While many such Leadership positions will be obvious and at the forefront of your thoughts as you craft your narratives, do not forget Peer-Review as an important indicator of your Leadership. Editors will not invite you to either serve on an Editorial Board or as an ad-hoc peer-reviewer if you are not viewed as someone with expertise in the field. Every single time you are approached to review a paper, you are invited to do so based on something more than random assignment. Be sure to capture this work – scope and volume – under Leadership.

Step 3. Next comes Significance of Contributions. Here is where the chunk of beef brisket can really get lodged in the windpipe {yet another reason to go vegan}. If you find this analogy cryptic, then, yes, I will humour you with some explanatory narrative. Remember, you are now at the thinnest part of the hourglass permitting only the passage of the finest grains’ worth of information in a languid, riverine flow. The last thing you want to cause is a bowel obstruction in the reader who is attempting to digest your staccato boluses of disjointed TMI raining down their esophagus. This outcome is counterproductive and, if hospitalization ensues, may result in retaliatory diminution of your score. Situate your reader in a bucolic field of ruminants, placidly and rhythmically masticating the fibre of your prose and story, rather than asking them to choke down an antelope’s worth of dense monologue like a hyena on the Serengeti. With that clarification, here is where you really want to broadly categorize the Significance of Contributions, and then provide the necessary detail supporting the translation of those Contributions into measurable Impact. Constructing a table as follows to either include in your narrative or to simply assist you in the development process is helpful:

Significance of Contributions









Leading to


(Qualitative, Importance)

(Quantitative, Measurable)

Advancing Knowledge (e.g., population-level research involving collection of primary data, surveillance) Number of cases detected; Number of surgeries averted; Number of children immunized
Changing Practice (e.g., knowledge synthesis, guidelines, algorithms) Number of hours of hospital bed-usage saved; Number of physicians using decision-support algorithm; Number of patients provided effective therapy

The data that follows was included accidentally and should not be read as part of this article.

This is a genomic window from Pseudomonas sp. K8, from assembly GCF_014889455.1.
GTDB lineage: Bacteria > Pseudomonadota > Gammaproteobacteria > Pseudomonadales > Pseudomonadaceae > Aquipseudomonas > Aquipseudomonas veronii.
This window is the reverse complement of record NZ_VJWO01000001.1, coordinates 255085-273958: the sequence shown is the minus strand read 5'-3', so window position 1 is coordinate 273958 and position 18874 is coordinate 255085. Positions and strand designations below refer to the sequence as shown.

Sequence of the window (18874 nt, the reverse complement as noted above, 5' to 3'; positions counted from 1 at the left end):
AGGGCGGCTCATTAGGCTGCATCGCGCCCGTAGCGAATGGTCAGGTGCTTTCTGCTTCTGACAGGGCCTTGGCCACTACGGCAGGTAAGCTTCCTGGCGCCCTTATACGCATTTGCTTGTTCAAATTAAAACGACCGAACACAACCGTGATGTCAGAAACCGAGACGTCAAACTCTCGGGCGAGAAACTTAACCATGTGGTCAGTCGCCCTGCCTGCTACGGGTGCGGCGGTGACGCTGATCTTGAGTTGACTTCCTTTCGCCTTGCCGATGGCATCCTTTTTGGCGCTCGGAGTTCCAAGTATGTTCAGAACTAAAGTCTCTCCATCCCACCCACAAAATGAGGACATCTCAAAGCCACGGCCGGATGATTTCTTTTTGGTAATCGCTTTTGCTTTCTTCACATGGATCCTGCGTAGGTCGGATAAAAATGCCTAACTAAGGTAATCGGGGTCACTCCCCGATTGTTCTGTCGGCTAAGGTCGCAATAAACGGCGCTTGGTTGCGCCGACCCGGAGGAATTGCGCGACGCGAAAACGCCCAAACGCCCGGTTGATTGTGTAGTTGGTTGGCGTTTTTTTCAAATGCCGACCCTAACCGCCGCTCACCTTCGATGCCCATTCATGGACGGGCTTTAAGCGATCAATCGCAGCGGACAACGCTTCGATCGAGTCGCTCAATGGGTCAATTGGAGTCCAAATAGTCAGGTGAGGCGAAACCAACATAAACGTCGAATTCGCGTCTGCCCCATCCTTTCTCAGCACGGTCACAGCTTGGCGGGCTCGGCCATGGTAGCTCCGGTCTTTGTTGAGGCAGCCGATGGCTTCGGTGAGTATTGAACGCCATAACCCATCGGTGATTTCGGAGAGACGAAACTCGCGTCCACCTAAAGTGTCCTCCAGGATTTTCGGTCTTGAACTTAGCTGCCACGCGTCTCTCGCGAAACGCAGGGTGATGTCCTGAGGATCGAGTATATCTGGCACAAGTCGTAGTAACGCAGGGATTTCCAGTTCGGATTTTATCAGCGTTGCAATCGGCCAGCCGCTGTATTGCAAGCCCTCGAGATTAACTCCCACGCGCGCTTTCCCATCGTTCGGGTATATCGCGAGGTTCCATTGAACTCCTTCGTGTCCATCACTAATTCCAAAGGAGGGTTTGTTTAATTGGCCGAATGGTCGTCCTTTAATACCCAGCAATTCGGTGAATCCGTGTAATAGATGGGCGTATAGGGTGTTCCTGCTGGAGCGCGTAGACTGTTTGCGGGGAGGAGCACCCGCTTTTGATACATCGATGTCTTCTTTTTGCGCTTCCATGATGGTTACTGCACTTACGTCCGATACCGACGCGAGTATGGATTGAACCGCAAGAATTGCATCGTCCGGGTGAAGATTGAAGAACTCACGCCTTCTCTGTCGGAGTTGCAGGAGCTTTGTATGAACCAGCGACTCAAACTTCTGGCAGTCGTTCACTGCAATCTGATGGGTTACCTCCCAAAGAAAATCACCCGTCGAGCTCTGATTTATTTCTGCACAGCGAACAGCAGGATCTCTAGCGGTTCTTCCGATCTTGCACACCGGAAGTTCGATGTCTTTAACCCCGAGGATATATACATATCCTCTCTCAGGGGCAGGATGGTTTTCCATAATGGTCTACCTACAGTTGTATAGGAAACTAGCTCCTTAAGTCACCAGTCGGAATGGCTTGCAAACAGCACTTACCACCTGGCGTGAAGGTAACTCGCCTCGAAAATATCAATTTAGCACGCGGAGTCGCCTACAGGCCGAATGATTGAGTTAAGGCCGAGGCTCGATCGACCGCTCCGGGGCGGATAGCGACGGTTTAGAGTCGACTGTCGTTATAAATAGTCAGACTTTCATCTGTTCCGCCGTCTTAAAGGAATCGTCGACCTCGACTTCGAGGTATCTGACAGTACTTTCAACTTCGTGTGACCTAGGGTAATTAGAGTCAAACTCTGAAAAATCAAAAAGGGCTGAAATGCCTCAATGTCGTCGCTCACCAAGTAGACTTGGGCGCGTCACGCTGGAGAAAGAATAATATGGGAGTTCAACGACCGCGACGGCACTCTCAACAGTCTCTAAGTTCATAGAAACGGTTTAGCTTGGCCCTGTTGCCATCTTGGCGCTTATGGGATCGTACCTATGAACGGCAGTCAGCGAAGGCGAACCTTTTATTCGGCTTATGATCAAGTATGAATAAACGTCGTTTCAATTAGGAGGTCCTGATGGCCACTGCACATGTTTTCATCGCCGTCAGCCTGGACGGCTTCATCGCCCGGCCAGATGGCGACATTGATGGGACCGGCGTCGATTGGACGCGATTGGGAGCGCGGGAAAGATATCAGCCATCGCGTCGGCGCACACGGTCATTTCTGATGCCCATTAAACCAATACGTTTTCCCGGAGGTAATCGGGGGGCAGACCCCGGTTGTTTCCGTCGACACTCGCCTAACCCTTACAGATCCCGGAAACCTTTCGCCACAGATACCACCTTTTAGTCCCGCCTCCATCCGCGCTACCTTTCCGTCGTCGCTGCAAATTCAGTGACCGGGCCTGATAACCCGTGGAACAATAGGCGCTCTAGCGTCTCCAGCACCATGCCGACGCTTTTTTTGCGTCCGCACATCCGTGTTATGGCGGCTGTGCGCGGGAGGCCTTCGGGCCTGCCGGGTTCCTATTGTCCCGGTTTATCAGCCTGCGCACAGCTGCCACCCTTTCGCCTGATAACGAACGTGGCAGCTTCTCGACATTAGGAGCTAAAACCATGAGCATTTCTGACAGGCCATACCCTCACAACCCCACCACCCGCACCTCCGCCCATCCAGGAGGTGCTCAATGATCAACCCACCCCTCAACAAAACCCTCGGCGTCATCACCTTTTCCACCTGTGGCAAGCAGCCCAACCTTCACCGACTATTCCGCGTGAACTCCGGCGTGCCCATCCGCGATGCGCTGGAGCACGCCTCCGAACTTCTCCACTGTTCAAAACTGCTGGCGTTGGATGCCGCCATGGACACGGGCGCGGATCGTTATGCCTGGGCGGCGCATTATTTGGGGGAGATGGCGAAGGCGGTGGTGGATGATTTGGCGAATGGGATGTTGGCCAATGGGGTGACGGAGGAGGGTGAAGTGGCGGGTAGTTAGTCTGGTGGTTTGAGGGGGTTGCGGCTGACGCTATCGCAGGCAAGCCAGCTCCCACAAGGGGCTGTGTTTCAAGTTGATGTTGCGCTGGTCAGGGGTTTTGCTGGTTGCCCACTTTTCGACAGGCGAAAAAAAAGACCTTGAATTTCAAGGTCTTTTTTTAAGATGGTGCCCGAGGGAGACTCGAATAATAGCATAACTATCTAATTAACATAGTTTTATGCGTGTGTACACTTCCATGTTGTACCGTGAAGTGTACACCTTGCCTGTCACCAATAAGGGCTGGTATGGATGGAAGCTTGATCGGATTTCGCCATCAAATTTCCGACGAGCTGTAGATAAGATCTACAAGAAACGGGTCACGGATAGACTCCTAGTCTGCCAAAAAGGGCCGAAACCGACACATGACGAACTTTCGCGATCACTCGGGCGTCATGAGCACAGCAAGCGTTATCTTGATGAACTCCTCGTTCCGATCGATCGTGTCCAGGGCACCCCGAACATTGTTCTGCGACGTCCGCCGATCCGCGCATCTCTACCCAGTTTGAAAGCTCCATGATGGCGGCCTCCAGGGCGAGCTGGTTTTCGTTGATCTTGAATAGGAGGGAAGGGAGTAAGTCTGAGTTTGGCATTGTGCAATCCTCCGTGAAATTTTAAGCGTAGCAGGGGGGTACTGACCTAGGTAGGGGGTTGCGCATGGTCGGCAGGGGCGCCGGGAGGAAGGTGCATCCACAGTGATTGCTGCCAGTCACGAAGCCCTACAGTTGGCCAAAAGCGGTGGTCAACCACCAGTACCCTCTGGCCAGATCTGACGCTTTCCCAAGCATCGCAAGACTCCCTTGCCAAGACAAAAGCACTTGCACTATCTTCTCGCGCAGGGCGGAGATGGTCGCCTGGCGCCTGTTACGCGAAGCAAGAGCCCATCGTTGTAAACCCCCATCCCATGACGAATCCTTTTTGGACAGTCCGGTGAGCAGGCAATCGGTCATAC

Scientific Discovery and Innovation (e.g., hypothesis-driven research) New grant funding obtained; New in vitro model developed; New protein discovered
Scholarship (e.g., body of scholarly work including books, educational resources, curricula) Number of students trained and where they are now; Apps; Patents; Copyrights

The unifying question at this stage of the narrative is “how have my day-to-day activities supported broad thematic areas of scholarship, and what measurable impacts – be they local, national, or international – have arisen from this body of outstanding work?”

Step 4 is illumination of your Productivity, which dovetails naturally with Significance of Contributions. While in the prior section, your focus was on clearly and succinctly defining your high-level programmatic (project-level) activities that led to Impact, this section enables an accounting of your academic currency, which also led to Impact. Again, a table is helpful at least to organize your thoughts:

Productivity Metrics






Leading to


Number of peer-reviewed publications (first- and senior-author require a special notation) Number of citations; any resulting news media attention
Number of presentations and abstracts at scientific conferences (important to clarify if such presentations were invited and/or peer-reviewed as well) Number and dollar value of competitive awards secured to present your work
Number and dollar value of Grants obtained Number of graduate students trained and where they are now

One of the main questions to ask yourself as you populate such a table or frame your Productivity is “what did this measure of productivity enable me to do?”. The answer to that question across categories constitutes the Impact.